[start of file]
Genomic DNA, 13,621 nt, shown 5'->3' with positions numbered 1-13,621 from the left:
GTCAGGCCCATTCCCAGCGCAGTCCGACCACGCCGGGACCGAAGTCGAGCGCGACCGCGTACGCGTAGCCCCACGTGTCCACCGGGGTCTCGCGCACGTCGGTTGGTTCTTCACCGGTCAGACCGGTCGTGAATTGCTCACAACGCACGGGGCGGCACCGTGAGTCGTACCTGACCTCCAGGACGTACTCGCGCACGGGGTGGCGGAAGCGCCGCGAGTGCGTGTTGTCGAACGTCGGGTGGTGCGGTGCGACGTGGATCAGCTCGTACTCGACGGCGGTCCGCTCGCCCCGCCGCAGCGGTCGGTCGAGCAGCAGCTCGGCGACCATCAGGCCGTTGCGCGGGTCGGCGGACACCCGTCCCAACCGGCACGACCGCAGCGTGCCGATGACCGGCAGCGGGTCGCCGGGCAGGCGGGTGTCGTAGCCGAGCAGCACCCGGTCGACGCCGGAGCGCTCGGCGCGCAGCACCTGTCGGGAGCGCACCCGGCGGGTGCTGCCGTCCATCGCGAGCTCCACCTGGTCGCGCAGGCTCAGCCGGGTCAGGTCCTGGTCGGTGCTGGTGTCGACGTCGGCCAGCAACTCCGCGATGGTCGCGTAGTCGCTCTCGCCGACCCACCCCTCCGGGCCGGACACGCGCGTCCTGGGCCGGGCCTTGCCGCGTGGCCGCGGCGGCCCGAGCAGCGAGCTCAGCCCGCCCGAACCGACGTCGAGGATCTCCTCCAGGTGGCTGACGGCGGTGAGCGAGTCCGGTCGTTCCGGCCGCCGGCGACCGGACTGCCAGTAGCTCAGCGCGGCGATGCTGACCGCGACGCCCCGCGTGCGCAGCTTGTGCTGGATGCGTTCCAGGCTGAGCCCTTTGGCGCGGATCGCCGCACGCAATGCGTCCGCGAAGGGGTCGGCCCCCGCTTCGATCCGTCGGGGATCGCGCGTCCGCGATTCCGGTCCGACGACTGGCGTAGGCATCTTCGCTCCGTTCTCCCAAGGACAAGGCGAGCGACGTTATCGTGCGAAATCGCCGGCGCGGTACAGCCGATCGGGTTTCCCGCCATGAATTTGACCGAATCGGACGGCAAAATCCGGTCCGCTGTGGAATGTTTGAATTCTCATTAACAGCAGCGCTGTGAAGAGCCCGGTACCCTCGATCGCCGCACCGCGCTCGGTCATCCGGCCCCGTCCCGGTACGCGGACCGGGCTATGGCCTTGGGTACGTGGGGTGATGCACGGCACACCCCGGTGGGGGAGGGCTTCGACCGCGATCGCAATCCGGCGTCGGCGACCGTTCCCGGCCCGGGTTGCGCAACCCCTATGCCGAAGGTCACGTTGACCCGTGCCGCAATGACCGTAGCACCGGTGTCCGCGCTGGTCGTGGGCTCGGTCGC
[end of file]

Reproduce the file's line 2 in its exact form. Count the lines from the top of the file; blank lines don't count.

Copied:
GTCAGGCCCATTCCCAGCGCAGTCCGACCACGCCGGGACCGAAGTCGAGCGCGACCGCGTACGCGTAGCCCCACGTGTCCACCGGGGTCTCGCGCACGTCGGTTGGTTCTTCACCGGTCAGACCGGTCGTGAATTGCTCACAACGCACGGGGCGGCACCGTGAGTCGTACCTGACCTCCAGGACGTACTCGCGCACGGGGTGGCGGAAGCGCCGCGAGTGCGTGTTGTCGAACGTCGGGTGGTGCGGTGCGACGTGGATCAGCTCGTACTCGACGGCGGTCCGCTCGCCCCGCCGCAGCGGTCGGTCGAGCAGCAGCTCGGCGACCATCAGGCCGTTGCGCGGGTCGGCGGACACCCGTCCCAACCGGCACGACCGCAGCGTGCCGATGACCGGCAGCGGGTCGCCGGGCAGGCGGGTGTCGTAGCCGAGCAGCACCCGGTCGACGCCGGAGCGCTCGGCGCGCAGCACCTGTCGGGAGCGCACCCGGCGGGTGCTGCCGTCCATCGCGAGCTCCACCTGGTCGCGCAGGCTCAGCCGGGTCAGGTCCTGGTCGGTGCTGGTGTCGACGTCGGCCAGCAACTCCGCGATGGTCGCGTAGTCGCTCTCGCCGACCCACCCCTCCGGGCCGGACACGCGCGTCCTGGGCCGGGCCTTGCCGCGTGGCCGCGGCGGCCCGAGCAGCGAGCTCAGCCCGCCCGAACCGACGTCGAGGATCTCCTCCAGGTGGCTGACGGCGGTGAGCGAGTCCGGTCGTTCCGGCCGCCGGCGACCGGACTGCCAGTAGCTCAGCGCGGCGATGCTGACCGCGACGCCCCGCGTGCGCAGCTTGTGCTGGATGCGTTCCAGGCTGAGCCCTTTGGCGCGGATCGCCGCACGCAATGCGTCCGCGAAGGGGTCGGCCCCCGCTTCGATCCGTCGGGGATCGCGCGTCCGCGATTCCGGTCCGACGACTGGCGTAGGCATCTTCGCTCCGTTCTCCCAAGGACAAGGCGAGCGACGTTATCGTGCGAAATCGCCGGCGCGGTACAGCCGATCGGGTTTCCCGCCATGAATTTGACCGAATCGGACGGCAAAATCCGGTCCGCTGTGGAATGTTTGAATTCTCATTAACAGCAGCGCTGTGAAGAGCCCGGTACCCTCGATCGCCGCACCGCGCTCGGTCATCCGGCCCCGTCCCGGTACGCGGACCGGGCTATGGCCTTGGGTACGTGGGGTGATGCACGGCACACCCCGGTGGGGGAGGGCTTCGACCGCGATCGCAATCCGGCGTCGGCGACCGTTCCCGGCCCGGGTTGCGCAACCCCTATGCCGAAGGTCACGTTGACCCGTGCCGCAATGACCGTAGCACCGGTGTCCGCGCTGGTCGTGGGCTCGGTCGC